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Santana’s Epic Performance of “Soul Sacrifice” at Woodstock Kicked Off Their Careers Youtube via NEA ZIXNH
Youtube via NEA ZIXNH

It’s crazy to realize that as classic and iconic as the American rock group Santana is in music history, they were actually largely unknown until they played at the legendary 1969 Woodstock festival. With Carlos Santana on guitar, Gregg Rolie on keyboard, David Brown on bass, Michael Shrieve on drums, and Michael Carabello and Jose Areas on percussion, the group played a 45-minute set at Woodstock 1969, going down in history as one of the more incredible performances at the festival.

“Soul Sacrifice” by Santana at Woodstock 1969:

Their song, “Soul Sacrifice” is an epic, percussion-heavy instrumental that you can see that they feel in their bones as they perform it in front of multitudes of people. Clearly feeling the effects of psychedelics, as told by Santana, by the time they ended their set with “Soul Sacrifice,” they “had come back from a pretty intense journey. Ultimately [they] felt [they] had plugged in to a whole lot of hearts at Woodstock.”

Each member of the group had their moment to shine, as they let loose and let the music flow through their veins and out onto their respective instruments. The extended riff by guitarist Carlos Santana and the drum solo by drummer Michael Shrieve are key parts that make the song originally recognizable. And this performance is what made the young band take off into their long, legendary music careers.

The band also played “Waiting,” “Evil Ways,” “You Just Don’t Care,” “Savor,” “Jingo,” “Persuasion,” and “Fried Neck Bones and Some Home Fries,” before ending with “Soul Sacrifice.” The iconic song was also the final track of their debut album, Santana, which was also released in 1969. Carlos Santana remembers that the group wrote “Soul Sacrifice” when their bassist David Brown joined, and it’s actually one of their earliest compositions.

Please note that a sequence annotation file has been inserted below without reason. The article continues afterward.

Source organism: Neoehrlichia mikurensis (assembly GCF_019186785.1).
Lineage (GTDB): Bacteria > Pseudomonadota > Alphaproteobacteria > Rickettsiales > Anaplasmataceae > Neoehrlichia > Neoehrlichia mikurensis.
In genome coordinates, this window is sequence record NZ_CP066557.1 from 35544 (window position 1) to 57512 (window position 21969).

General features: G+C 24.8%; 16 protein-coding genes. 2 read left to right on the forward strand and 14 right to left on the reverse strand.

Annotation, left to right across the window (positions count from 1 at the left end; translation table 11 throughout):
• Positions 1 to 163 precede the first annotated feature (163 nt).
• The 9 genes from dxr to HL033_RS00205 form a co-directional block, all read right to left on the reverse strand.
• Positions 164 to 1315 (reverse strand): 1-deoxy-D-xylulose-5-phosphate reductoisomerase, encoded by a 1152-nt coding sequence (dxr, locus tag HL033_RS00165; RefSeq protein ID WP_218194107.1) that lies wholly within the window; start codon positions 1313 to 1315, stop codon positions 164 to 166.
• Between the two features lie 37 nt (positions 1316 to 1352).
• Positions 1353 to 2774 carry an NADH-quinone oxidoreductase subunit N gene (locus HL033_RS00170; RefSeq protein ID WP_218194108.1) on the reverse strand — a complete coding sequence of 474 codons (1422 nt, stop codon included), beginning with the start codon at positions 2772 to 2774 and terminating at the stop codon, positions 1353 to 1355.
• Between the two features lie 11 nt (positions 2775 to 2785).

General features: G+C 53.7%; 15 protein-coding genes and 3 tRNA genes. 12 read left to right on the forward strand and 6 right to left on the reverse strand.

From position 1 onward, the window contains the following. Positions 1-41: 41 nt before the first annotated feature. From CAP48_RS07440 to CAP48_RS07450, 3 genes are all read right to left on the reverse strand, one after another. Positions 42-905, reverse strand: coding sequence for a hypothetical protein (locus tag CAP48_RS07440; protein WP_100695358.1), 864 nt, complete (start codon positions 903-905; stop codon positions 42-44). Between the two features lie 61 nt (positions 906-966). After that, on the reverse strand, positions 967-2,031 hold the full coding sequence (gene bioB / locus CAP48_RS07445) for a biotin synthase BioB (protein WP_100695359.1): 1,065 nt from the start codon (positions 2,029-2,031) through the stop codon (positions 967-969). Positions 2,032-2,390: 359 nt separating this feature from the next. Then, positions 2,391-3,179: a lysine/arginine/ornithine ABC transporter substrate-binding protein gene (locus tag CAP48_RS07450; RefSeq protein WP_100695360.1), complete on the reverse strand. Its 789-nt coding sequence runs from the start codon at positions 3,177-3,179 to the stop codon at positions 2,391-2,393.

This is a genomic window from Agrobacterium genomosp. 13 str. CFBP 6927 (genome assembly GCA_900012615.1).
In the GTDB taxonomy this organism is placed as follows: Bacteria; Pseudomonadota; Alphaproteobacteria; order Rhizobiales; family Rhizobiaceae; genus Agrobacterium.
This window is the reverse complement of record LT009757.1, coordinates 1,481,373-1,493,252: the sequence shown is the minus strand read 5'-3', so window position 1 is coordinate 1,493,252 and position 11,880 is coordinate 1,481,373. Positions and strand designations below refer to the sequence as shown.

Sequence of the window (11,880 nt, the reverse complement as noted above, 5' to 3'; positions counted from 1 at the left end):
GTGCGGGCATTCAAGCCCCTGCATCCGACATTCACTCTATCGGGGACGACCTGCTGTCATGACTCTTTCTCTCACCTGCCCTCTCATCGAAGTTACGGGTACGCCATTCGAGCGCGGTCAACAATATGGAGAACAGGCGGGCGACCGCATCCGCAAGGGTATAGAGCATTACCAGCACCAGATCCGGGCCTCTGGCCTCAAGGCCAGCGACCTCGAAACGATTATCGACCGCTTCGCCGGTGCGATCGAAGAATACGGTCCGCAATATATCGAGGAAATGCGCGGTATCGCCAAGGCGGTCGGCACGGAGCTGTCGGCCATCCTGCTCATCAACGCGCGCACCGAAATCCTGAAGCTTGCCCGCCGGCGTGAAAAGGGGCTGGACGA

“Evil Ways” by Santana at Woodstock 1969:

Their Woodstock versions, along with an alternate take, were actually included in their 2004 25th anniversary of Santana. And the Woodstock soundtrack album took the number one spot on the Billboard Top LPs album chart, made possible by their Woodstock performance of “Soul Sacrifice.” Music festivals are most definitely magical, and there’s no doubt that Santana made their mark on music history.

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Lauren Pineda is a writer with a background in music journalism and pop culture. Her best writing comes from her passion for storytelling and connecting her audience. She lives and breathes any live music show or art event and enjoys listening to peoples’ stories.
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